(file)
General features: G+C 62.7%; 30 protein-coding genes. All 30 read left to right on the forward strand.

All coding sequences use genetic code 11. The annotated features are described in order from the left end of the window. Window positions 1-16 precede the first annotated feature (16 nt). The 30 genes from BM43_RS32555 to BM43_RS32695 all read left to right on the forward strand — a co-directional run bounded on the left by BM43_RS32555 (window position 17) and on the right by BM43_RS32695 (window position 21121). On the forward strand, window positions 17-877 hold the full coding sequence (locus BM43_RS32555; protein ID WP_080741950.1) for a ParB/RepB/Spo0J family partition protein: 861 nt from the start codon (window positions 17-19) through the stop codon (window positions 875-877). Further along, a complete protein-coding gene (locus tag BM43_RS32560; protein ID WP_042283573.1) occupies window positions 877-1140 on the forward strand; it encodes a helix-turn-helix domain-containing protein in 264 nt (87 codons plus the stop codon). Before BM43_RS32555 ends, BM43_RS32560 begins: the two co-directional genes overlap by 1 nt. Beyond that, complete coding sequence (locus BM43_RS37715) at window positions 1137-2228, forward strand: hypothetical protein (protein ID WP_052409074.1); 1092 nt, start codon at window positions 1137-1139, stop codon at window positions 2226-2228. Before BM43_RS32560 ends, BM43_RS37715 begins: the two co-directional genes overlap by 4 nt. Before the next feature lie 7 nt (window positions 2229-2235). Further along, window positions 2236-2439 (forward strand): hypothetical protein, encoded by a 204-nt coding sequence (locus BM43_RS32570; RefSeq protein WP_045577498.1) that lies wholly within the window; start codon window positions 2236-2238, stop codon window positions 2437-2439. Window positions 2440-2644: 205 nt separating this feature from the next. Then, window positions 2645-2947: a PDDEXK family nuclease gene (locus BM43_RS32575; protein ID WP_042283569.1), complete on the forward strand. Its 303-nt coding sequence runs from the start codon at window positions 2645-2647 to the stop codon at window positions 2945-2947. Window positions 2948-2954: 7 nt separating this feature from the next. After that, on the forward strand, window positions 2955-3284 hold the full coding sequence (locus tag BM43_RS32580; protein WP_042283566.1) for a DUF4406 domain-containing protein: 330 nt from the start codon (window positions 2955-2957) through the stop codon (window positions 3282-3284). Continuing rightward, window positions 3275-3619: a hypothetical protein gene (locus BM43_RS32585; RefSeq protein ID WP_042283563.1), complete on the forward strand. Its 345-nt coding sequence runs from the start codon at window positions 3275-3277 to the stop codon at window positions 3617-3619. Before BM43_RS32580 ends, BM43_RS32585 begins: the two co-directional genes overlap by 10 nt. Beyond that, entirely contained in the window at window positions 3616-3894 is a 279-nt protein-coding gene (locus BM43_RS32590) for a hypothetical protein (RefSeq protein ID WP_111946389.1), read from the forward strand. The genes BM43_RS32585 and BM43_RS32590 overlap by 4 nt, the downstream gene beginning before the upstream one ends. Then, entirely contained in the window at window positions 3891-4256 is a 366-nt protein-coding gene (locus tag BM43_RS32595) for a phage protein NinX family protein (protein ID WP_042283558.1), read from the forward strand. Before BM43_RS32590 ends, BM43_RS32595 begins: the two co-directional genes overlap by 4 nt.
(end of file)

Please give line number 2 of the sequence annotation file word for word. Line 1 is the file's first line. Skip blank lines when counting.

All coding sequences use genetic code 11. The annotated features are described in order from the left end of the window. Window positions 1-16 precede the first annotated feature (16 nt). The 30 genes from BM43_RS32555 to BM43_RS32695 all read left to right on the forward strand — a co-directional run bounded on the left by BM43_RS32555 (window position 17) and on the right by BM43_RS32695 (window position 21121). On the forward strand, window positions 17-877 hold the full coding sequence (locus BM43_RS32555; protein ID WP_080741950.1) for a ParB/RepB/Spo0J family partition protein: 861 nt from the start codon (window positions 17-19) through the stop codon (window positions 875-877). Further along, a complete protein-coding gene (locus tag BM43_RS32560; protein ID WP_042283573.1) occupies window positions 877-1140 on the forward strand; it encodes a helix-turn-helix domain-containing protein in 264 nt (87 codons plus the stop codon). Before BM43_RS32555 ends, BM43_RS32560 begins: the two co-directional genes overlap by 1 nt. Beyond that, complete coding sequence (locus BM43_RS37715) at window positions 1137-2228, forward strand: hypothetical protein (protein ID WP_052409074.1); 1092 nt, start codon at window positions 1137-1139, stop codon at window positions 2226-2228. Before BM43_RS32560 ends, BM43_RS37715 begins: the two co-directional genes overlap by 4 nt. Before the next feature lie 7 nt (window positions 2229-2235). Further along, window positions 2236-2439 (forward strand): hypothetical protein, encoded by a 204-nt coding sequence (locus BM43_RS32570; RefSeq protein WP_045577498.1) that lies wholly within the window; start codon window positions 2236-2238, stop codon window positions 2437-2439. Window positions 2440-2644: 205 nt separating this feature from the next. Then, window positions 2645-2947: a PDDEXK family nuclease gene (locus BM43_RS32575; protein ID WP_042283569.1), complete on the forward strand. Its 303-nt coding sequence runs from the start codon at window positions 2645-2647 to the stop codon at window positions 2945-2947. Window positions 2948-2954: 7 nt separating this feature from the next. After that, on the forward strand, window positions 2955-3284 hold the full coding sequence (locus tag BM43_RS32580; protein WP_042283566.1) for a DUF4406 domain-containing protein: 330 nt from the start codon (window positions 2955-2957) through the stop codon (window positions 3282-3284). Continuing rightward, window positions 3275-3619: a hypothetical protein gene (locus BM43_RS32585; RefSeq protein ID WP_042283563.1), complete on the forward strand. Its 345-nt coding sequence runs from the start codon at window positions 3275-3277 to the stop codon at window positions 3617-3619. Before BM43_RS32580 ends, BM43_RS32585 begins: the two co-directional genes overlap by 10 nt. Beyond that, entirely contained in the window at window positions 3616-3894 is a 279-nt protein-coding gene (locus BM43_RS32590) for a hypothetical protein (RefSeq protein ID WP_111946389.1), read from the forward strand. The genes BM43_RS32585 and BM43_RS32590 overlap by 4 nt, the downstream gene beginning before the upstream one ends. Then, entirely contained in the window at window positions 3891-4256 is a 366-nt protein-coding gene (locus tag BM43_RS32595) for a phage protein NinX family protein (protein ID WP_042283558.1), read from the forward strand. Before BM43_RS32590 ends, BM43_RS32595 begins: the two co-directional genes overlap by 4 nt.